Il bilanciamento dei tecnocrati

ISTANBUL – Una visione semplicistica (in realtà ingenua) dei mercati sostiene che essi debbano esistere quasi in uno “stato di natura”. Il mondo ideale, secondo questa stessa visione, sarebbe quello in cui i mercati sono essere liberi di operare senza alcuna interferenza da parte dei governi. In base ad una visione altrettanto semplicistica, la democrazia sarebbe invece un sistema politico in cui le elezioni periodiche e concorrenziali danno al vincitore il diritto di governare senza restrizioni.

La realtà è ben più complessa, ovviamente. I mercati possono funzionare solo all’interno di un quadro legale ed istituzionale che comprenda i diritti di proprietà, l’applicazione dei contratti, il controllo della qualità e delle informazioni e molte altre norme che regolano le transazioni.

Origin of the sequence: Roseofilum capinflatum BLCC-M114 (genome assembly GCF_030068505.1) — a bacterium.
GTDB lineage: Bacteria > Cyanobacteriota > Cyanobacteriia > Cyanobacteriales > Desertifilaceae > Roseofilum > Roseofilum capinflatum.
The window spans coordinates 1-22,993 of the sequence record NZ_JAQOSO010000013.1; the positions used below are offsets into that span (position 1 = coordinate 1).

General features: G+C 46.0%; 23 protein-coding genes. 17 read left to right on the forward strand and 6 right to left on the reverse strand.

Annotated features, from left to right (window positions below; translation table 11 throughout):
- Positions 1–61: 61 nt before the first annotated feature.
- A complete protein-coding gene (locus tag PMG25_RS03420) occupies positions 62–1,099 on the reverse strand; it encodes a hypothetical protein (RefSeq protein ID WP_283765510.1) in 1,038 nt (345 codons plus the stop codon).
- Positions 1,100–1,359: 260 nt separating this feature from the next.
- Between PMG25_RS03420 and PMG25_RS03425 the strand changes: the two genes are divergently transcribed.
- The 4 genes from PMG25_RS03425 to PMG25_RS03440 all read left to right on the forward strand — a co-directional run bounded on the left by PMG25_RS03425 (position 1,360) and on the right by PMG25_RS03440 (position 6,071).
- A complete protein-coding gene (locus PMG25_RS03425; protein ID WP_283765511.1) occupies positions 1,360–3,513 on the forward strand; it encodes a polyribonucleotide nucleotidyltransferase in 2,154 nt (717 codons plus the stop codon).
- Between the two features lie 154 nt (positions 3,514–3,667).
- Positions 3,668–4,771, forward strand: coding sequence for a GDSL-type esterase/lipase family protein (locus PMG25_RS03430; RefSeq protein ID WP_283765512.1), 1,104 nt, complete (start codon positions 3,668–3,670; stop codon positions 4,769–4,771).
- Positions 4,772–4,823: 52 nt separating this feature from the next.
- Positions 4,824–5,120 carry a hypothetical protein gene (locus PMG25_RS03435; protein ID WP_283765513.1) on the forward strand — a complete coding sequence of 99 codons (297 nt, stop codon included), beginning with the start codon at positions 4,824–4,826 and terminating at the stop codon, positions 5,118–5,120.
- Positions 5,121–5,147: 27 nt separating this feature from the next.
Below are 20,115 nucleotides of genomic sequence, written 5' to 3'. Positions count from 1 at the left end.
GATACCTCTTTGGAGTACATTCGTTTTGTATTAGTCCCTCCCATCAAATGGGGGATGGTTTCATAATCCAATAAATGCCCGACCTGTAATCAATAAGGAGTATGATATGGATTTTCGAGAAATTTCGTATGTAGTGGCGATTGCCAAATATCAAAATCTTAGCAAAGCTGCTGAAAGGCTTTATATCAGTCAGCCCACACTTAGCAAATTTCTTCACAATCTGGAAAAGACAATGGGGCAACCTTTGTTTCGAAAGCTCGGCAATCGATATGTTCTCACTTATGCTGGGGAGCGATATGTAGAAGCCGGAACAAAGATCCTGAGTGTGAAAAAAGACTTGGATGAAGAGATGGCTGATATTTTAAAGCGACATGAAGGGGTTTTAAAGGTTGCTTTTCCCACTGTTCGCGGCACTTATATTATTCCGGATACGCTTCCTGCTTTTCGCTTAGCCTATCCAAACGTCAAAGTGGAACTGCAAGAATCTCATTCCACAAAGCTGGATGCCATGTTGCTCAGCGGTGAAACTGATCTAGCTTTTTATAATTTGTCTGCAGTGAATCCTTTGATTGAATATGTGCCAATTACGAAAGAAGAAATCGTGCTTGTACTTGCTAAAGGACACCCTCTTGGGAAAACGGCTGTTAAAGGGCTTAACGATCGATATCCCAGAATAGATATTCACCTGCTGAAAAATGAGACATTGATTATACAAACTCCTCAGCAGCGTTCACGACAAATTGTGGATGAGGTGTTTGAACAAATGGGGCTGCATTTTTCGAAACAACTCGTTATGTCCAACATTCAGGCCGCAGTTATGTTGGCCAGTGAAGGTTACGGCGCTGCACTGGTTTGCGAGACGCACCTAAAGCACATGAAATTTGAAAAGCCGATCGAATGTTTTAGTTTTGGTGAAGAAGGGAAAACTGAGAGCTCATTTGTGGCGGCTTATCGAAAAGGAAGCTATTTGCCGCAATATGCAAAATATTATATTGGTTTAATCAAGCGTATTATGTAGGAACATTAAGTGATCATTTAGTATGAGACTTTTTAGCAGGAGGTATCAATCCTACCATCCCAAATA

Allo stesso modo, se da un lato delle elezioni concorrenziali sono essenziali per qualsiasi sistema democratico, dall’altro l’atteggiamento del “chi vince prende tutto” rispetto al risultato elettorale, con il potere concentrato nelle mani del vincitore, è incompatibile con la democrazia a lungo termine. Le democrazie che funzionano bene sono radicate su leggi costituzionali complesse e altre norme che separano il potere esecutivo dal potere legislativo e dal potere giudiziario e che proteggono la libertà di espressione, di riunione e dissenso pacifico da parte di chi perde le elezioni.

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